First we should glance back to one of the last glamourous presentations that the previous CEO, Theo Spierings, threw investors late 2017.

In my view, his tenure was a text book of how not to do it.

Thankfully Fonterra has moved on.

The introduction of a no-frills, rugby-forward-looking bloke, lieutenant Hurrell (a long serving Fonterra servant) has essentially reversed all Fonterra’s globally dominating ambitions by sticking to the knitting of fulfilling NZ-only farmer’s existential goals.

Although the Fonterra shareholders fund is small in the scheme of things, so not everyone’s cup of tea, we must remember Fonterra is NZs biggest corporate so has outsized relevance for investors.

So, with a flair for a deal here, what are my mathematics in extracting Mr. Consistent’s words of encouragement?

I am quite good at math’s but peering into the future requires one to abstract the possible with the probable all the while keeping on the edge of causal determinism and not failing to be somewhat conservative and practical. Custard-in-the-face materialises if you make up too much artificial self-inflicted fiction. So, pure math isn’t a goer as you’ll never be perfectly correct in this judgement, but let’s just note a few of the matters that matter”

1. Fonterra will pay a 15c final dividend for the 2022 financial year to be announced on Thursday (22nd Sept). This is Assumption #1,

2. Expect next year’s total dividend to be approximately 30c per share, given Hurrell’s forecast of earnings midpoint, which at this stage is 52.5c (I am saying almost 60% of earnings payout).

They are doing better than forecast I reckon because both the combination of the high US dollar, and the fact the Whole Milk Powder price has retreated some 20% over the last six months. That value-add has widened and may widen further says the CEO. All good. Still remember Mr. and Mrs. Farmer are collecting and forecasting to collect record payouts this year and next.

3. Fonterra plans to return a billion dollars to shareholders by the end of 2024 financial year, given the impending sale of Soprole, their South American, now non-core operation. This represents about a 60c per share return of capital.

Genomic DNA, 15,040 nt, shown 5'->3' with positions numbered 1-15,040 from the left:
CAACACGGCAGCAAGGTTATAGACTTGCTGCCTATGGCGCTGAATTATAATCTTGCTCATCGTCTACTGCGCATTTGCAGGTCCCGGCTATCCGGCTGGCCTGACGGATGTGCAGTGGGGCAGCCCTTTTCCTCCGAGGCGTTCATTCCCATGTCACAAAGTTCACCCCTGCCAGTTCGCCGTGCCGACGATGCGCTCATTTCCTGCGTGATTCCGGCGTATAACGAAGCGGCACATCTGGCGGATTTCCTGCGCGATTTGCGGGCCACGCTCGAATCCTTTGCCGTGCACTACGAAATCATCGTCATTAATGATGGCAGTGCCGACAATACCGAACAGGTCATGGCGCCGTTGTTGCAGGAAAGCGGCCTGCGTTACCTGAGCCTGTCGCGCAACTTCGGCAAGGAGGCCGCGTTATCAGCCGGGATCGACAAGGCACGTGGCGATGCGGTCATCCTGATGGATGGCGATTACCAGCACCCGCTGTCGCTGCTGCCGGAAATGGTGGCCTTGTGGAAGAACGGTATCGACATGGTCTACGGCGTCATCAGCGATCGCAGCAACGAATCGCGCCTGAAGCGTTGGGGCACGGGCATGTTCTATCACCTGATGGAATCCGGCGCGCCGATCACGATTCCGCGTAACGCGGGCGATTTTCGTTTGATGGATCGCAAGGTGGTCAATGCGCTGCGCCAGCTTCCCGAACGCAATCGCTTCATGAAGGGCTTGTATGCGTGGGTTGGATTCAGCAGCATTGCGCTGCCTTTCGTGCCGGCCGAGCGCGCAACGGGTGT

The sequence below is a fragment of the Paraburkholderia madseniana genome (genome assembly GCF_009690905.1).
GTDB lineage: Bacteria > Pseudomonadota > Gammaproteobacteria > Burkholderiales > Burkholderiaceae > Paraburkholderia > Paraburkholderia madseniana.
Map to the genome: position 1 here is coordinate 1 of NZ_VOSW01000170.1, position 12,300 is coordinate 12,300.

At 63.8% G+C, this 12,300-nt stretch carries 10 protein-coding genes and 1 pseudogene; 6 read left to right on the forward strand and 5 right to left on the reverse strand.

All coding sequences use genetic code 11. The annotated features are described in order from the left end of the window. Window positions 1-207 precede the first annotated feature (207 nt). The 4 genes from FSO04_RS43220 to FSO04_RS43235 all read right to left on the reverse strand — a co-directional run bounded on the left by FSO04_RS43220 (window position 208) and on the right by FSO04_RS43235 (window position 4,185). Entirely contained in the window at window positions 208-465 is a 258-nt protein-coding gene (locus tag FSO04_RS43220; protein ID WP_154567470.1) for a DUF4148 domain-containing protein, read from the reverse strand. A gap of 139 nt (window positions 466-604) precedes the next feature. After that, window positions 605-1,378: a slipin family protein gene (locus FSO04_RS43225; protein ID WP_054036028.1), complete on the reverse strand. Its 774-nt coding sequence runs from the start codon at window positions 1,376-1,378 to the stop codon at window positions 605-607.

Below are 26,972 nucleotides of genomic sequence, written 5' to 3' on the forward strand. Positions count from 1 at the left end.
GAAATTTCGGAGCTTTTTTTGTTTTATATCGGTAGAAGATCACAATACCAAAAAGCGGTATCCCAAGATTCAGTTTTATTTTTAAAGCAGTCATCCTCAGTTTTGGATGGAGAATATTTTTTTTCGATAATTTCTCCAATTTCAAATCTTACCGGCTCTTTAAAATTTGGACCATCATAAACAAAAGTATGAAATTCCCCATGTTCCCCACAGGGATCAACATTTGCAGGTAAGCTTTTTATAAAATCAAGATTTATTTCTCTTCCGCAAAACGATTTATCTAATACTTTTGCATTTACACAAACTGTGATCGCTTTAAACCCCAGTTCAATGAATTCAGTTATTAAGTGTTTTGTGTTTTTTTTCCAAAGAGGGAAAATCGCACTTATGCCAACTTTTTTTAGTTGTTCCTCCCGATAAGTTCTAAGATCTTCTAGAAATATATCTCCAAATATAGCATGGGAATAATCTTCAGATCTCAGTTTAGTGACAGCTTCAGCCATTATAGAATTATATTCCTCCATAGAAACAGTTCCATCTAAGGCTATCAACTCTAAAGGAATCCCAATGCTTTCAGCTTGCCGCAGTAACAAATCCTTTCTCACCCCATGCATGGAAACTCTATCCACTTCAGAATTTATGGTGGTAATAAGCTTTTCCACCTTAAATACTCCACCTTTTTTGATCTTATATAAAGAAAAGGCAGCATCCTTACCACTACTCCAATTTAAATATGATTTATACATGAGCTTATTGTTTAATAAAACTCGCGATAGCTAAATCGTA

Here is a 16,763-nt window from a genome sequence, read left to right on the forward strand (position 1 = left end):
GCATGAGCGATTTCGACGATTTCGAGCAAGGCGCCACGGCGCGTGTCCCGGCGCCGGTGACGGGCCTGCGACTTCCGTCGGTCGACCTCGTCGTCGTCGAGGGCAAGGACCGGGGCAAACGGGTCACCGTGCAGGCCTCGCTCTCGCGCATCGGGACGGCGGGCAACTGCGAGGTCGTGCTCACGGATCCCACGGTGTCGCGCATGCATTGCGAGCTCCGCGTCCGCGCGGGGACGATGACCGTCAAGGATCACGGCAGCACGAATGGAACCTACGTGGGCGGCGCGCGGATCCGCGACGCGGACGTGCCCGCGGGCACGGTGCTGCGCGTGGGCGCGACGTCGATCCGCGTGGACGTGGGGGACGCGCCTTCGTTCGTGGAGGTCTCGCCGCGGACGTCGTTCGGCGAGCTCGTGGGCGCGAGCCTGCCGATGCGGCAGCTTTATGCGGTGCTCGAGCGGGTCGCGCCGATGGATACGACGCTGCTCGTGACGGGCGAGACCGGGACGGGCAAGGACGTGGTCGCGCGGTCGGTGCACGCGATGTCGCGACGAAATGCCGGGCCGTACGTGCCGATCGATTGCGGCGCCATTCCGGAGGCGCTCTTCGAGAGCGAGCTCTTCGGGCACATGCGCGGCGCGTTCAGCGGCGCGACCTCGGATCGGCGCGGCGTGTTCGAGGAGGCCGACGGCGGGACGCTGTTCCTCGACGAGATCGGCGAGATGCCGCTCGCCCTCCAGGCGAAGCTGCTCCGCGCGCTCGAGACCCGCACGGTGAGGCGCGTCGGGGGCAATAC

Therefore, if we assume points 1, 2, and 3, by the end of September next year we will have received 45c in dividends, which represents here about a 13% yield on a FSF share price of say $3.40, plus the expectation of that 60c capital return imminent within a year, plus another increasing dividend payment forthcoming for the 2024 financial year.

An increasing dividend pipeline from here is mouthwatering. I sense conviction for this assumption will be clarified further next week. The ship could be departing so to speak.

Furthermore, if you slip in any valuation measure, say a price-to-earnings ratio, then you can appreciate that a $5 to $6 share price is possible again. Why not? The pessimists will say look at old-Fonterra, or look at Livestock Improvement (LIC) with their farmer only held shareholding structure. I’d say shame on LIC, shame they haven’t worked out how to really open the can of capital valuation. Fonterra on the other hand have this dual structure, be it rather inadequate.

Also, you should not discount the $50 mln buy back Fonterra has only but recently begun on the ordinary shares. They had to stop buying on the 1st August due to the blackout period before earnings announcements this coming week. They have bought back less than a million shares so far, so just image what happens when they start again on Friday 23rd September, only a week away?

We should also keep our eye on total debt next week.

As earnings flourish, the cause of historical angst will become but an afterthought as it becomes less a burden, more a sustainable useful financial tool (within high-grade credit worthiness) and thus unleash the calf into a seemingly teenage eager trot, even a gallop. Watch out.

So, a wager on Fonterra. A two-way bet. There is the prospect of growing dividends as a simple reflection of sustainable earnings growth. And given the current lowly valuation, a ripe launch pad for the Elephant again being prized.

Will Fonterra’s leadership once again be worshipped?

Clarity has spoken.

Did you know that some chewing gums contain dairy products?